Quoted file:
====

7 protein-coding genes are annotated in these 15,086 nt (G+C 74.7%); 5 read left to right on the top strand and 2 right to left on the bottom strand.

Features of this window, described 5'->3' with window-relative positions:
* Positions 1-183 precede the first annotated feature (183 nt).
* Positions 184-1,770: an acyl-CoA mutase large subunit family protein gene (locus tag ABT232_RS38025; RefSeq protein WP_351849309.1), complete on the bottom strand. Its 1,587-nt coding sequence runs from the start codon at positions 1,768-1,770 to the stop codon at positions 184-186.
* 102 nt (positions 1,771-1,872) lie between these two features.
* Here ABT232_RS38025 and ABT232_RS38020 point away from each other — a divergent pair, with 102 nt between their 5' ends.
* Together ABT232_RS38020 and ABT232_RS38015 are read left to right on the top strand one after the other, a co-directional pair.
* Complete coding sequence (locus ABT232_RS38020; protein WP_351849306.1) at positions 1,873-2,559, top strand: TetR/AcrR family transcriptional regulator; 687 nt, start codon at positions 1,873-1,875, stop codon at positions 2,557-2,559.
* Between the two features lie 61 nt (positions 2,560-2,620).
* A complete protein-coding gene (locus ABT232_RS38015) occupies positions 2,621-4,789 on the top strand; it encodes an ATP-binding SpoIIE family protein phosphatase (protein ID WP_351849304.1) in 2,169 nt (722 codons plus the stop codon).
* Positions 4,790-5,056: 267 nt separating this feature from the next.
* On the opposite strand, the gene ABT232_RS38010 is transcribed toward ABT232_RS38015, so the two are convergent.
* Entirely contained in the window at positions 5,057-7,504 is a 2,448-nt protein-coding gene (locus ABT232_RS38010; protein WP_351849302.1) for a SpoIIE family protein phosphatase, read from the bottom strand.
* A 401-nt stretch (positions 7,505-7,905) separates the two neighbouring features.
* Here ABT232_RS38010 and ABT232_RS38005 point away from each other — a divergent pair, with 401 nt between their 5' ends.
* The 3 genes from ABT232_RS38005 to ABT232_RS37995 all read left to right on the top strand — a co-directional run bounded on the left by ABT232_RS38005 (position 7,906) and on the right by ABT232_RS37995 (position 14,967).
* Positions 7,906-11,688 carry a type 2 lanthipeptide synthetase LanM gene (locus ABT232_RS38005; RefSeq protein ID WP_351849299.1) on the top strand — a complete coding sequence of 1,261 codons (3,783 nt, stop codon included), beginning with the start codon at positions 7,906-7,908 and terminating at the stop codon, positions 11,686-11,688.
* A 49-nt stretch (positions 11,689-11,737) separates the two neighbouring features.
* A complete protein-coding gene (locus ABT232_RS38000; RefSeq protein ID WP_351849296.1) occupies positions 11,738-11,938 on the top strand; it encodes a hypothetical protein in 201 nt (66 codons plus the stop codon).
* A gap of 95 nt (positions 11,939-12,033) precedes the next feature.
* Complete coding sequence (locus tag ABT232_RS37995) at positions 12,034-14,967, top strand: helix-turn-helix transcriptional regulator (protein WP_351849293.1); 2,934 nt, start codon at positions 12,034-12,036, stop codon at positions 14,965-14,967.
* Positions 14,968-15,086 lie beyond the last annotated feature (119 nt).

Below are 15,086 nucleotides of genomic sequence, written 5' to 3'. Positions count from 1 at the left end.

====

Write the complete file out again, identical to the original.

7 protein-coding genes are annotated in these 15,086 nt (G+C 74.7%); 5 read left to right on the top strand and 2 right to left on the bottom strand.

Features of this window, described 5'->3' with window-relative positions:
* Positions 1-183 precede the first annotated feature (183 nt).
* Positions 184-1,770: an acyl-CoA mutase large subunit family protein gene (locus tag ABT232_RS38025; RefSeq protein WP_351849309.1), complete on the bottom strand. Its 1,587-nt coding sequence runs from the start codon at positions 1,768-1,770 to the stop codon at positions 184-186.
* 102 nt (positions 1,771-1,872) lie between these two features.
* Here ABT232_RS38025 and ABT232_RS38020 point away from each other — a divergent pair, with 102 nt between their 5' ends.
* Together ABT232_RS38020 and ABT232_RS38015 are read left to right on the top strand one after the other, a co-directional pair.
* Complete coding sequence (locus ABT232_RS38020; protein WP_351849306.1) at positions 1,873-2,559, top strand: TetR/AcrR family transcriptional regulator; 687 nt, start codon at positions 1,873-1,875, stop codon at positions 2,557-2,559.
* Between the two features lie 61 nt (positions 2,560-2,620).
* A complete protein-coding gene (locus ABT232_RS38015) occupies positions 2,621-4,789 on the top strand; it encodes an ATP-binding SpoIIE family protein phosphatase (protein ID WP_351849304.1) in 2,169 nt (722 codons plus the stop codon).
* Positions 4,790-5,056: 267 nt separating this feature from the next.
* On the opposite strand, the gene ABT232_RS38010 is transcribed toward ABT232_RS38015, so the two are convergent.
* Entirely contained in the window at positions 5,057-7,504 is a 2,448-nt protein-coding gene (locus ABT232_RS38010; protein WP_351849302.1) for a SpoIIE family protein phosphatase, read from the bottom strand.
* A 401-nt stretch (positions 7,505-7,905) separates the two neighbouring features.
* Here ABT232_RS38010 and ABT232_RS38005 point away from each other — a divergent pair, with 401 nt between their 5' ends.
* The 3 genes from ABT232_RS38005 to ABT232_RS37995 all read left to right on the top strand — a co-directional run bounded on the left by ABT232_RS38005 (position 7,906) and on the right by ABT232_RS37995 (position 14,967).
* Positions 7,906-11,688 carry a type 2 lanthipeptide synthetase LanM gene (locus ABT232_RS38005; RefSeq protein ID WP_351849299.1) on the top strand — a complete coding sequence of 1,261 codons (3,783 nt, stop codon included), beginning with the start codon at positions 7,906-7,908 and terminating at the stop codon, positions 11,686-11,688.
* A 49-nt stretch (positions 11,689-11,737) separates the two neighbouring features.
* A complete protein-coding gene (locus ABT232_RS38000; RefSeq protein ID WP_351849296.1) occupies positions 11,738-11,938 on the top strand; it encodes a hypothetical protein in 201 nt (66 codons plus the stop codon).
* A gap of 95 nt (positions 11,939-12,033) precedes the next feature.
* Complete coding sequence (locus tag ABT232_RS37995) at positions 12,034-14,967, top strand: helix-turn-helix transcriptional regulator (protein WP_351849293.1); 2,934 nt, start codon at positions 12,034-12,036, stop codon at positions 14,965-14,967.
* Positions 14,968-15,086 lie beyond the last annotated feature (119 nt).

Below are 15,086 nucleotides of genomic sequence, written 5' to 3'. Positions count from 1 at the left end.